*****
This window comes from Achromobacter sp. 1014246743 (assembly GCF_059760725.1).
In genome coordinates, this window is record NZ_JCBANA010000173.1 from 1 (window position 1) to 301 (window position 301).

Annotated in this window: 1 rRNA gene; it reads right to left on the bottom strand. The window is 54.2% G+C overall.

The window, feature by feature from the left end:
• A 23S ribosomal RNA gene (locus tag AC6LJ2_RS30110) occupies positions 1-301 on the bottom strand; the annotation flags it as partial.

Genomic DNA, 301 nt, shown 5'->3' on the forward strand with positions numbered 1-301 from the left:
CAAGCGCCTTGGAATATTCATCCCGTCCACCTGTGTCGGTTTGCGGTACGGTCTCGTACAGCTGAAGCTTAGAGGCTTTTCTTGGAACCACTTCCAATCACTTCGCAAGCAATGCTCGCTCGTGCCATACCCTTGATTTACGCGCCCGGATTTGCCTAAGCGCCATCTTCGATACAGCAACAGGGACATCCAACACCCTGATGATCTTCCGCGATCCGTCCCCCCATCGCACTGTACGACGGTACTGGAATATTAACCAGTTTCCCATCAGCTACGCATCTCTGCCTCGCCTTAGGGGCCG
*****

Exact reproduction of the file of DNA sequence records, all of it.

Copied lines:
This window comes from Achromobacter sp. 1014246743 (assembly GCF_059760725.1).
In genome coordinates, this window is record NZ_JCBANA010000173.1 from 1 (window position 1) to 301 (window position 301).

Annotated in this window: 1 rRNA gene; it reads right to left on the bottom strand. The window is 54.2% G+C overall.

The window, feature by feature from the left end:
• A 23S ribosomal RNA gene (locus tag AC6LJ2_RS30110) occupies positions 1-301 on the bottom strand; the annotation flags it as partial.

Genomic DNA, 301 nt, shown 5'->3' on the forward strand with positions numbered 1-301 from the left:
CAAGCGCCTTGGAATATTCATCCCGTCCACCTGTGTCGGTTTGCGGTACGGTCTCGTACAGCTGAAGCTTAGAGGCTTTTCTTGGAACCACTTCCAATCACTTCGCAAGCAATGCTCGCTCGTGCCATACCCTTGATTTACGCGCCCGGATTTGCCTAAGCGCCATCTTCGATACAGCAACAGGGACATCCAACACCCTGATGATCTTCCGCGATCCGTCCCCCCATCGCACTGTACGACGGTACTGGAATATTAACCAGTTTCCCATCAGCTACGCATCTCTGCCTCGCCTTAGGGGCCG